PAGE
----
Combining Speech with Sensational Sensory Learning Tools

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sensory learning Children learn by using their senses. Kids who have communication disorders may also have sensory integration concerns. If you are working with children who fall into this area, it is often a good idea to check in with their Occupational Therapist. Work as a team to come up with ways to work on goals together. Double teaming on skills will not only help the child, but also add interesting new possibilities within your sessions together. The following ideas can be used in conjunction with lessons that focus on articulation, vocabulary building, speech pragmatics, fluency, and more. Tailor each of them as needed for the children that you work with.

Table Top and Bin Ideas

Imagine the excitement of a lesson where children get to explore new items, actively engage in the activity, and practice their language skills at the same times. This is the beauty of sensory tables, bins, and cards. Each of these may be used to integrate fine motor, sensory seeking, and SLP goals at the same time. You may remember using shaving cream or whipped cream to draw letters on tables, or find mystery items in bins. Well, these days you can do that and more by creating different activities within water tables or smaller bins that can be taken from place to place.

The website 3 Dinosaurs has a wonderful Fall Sensory Bin activity that really put everything together and will inspire ideas for future activities. They filled a bin with a variety of fall items. In addition to this, they include fall word cards scattered into the mix. As children find cards, they could not only match them to a sheet, but for speech and language purposes use it in a sentence. The We-Made-That blog has a fun sensory page with sensory bins that include food, whipped cream, water, and other ideas to help you get started.

Sensory Bottle Play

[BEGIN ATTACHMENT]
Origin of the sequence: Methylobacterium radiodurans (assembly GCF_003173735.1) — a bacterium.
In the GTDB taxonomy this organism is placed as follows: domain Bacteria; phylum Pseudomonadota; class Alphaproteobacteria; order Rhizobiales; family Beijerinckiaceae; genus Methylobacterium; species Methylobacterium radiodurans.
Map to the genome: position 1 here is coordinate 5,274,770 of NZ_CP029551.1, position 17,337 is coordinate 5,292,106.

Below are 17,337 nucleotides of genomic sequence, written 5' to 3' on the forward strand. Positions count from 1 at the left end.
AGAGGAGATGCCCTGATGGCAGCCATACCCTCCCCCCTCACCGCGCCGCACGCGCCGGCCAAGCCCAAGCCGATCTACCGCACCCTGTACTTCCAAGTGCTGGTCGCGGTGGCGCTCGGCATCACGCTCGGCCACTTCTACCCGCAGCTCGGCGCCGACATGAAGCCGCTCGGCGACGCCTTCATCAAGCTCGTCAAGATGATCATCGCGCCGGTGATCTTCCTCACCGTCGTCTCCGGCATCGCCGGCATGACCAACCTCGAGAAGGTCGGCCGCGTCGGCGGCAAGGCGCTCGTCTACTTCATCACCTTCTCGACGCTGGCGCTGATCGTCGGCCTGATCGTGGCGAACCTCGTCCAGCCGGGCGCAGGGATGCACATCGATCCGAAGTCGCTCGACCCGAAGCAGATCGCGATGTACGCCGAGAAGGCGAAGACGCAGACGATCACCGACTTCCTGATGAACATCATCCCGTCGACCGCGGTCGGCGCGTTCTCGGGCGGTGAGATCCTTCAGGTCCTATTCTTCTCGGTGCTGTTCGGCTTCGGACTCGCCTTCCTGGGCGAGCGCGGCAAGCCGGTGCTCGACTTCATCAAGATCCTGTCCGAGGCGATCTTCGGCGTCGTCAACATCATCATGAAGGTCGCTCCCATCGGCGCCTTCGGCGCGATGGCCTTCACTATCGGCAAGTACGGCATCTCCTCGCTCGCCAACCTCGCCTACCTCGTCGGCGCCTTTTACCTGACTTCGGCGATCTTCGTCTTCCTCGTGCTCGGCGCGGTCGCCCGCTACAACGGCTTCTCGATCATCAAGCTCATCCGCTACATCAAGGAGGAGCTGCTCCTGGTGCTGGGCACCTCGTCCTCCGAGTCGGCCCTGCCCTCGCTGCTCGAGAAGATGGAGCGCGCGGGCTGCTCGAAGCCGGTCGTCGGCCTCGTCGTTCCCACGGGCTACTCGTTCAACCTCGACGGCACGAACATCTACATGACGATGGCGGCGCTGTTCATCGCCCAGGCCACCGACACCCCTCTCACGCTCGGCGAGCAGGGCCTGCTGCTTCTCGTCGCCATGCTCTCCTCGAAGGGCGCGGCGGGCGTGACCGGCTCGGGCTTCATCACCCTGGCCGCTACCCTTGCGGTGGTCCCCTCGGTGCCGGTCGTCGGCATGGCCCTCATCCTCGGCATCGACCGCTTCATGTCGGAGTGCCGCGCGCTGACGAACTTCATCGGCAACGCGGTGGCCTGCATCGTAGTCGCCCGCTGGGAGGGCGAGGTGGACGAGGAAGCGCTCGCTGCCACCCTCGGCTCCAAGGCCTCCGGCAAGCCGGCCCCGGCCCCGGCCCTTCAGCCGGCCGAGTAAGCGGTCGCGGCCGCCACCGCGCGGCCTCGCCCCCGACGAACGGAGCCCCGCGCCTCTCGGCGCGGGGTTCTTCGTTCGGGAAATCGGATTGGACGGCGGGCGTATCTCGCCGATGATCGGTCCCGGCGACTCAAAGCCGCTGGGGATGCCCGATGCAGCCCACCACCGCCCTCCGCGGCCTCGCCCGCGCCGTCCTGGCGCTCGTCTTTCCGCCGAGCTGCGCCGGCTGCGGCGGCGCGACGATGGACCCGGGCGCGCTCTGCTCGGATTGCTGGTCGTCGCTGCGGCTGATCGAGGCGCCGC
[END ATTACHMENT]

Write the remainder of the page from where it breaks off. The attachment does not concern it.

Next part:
While sensory bins may be practical for most locations, sometimes they are not. If you do not have a lot of space, need to keep areas tidy, or travel to session locations there is another great option. Sensory bottles are quite popular these days. In addition to this, the bottles can be left at centers for children to use again and again for reinforcement.  To make sensory bottles, all you need are some clear bottles. Then, think about different items to fill inside. Any small objects work well alone. Furthermore, you may add different fluids or filled to hide items and make it more of a look and find game for older children. You can have a single item hidden, create a theme within your bottle, or make an experiment of sorts to talk with older children about. Each can create talking points, work on vocabulary, and more.  A quick search on Pinterest will show you many more options and variations and tips to keep the bottles closed (using hot glue to secure the bottle top).

Do not forget that all of these activities can be tailored to do with specific themes, sounds, goals, and even holidays. Check in at home for special items that families may have to surprise children. Another home connect is to send home a sensory bottle, possibly one you make with children, or write directions to families on how to make their own. Be sure to include tips, tricks, and remind them to incorporate their child’s new vocabulary with other language spoken at home. Uniting the two in something fun will help them to embrace their multilingual identities.

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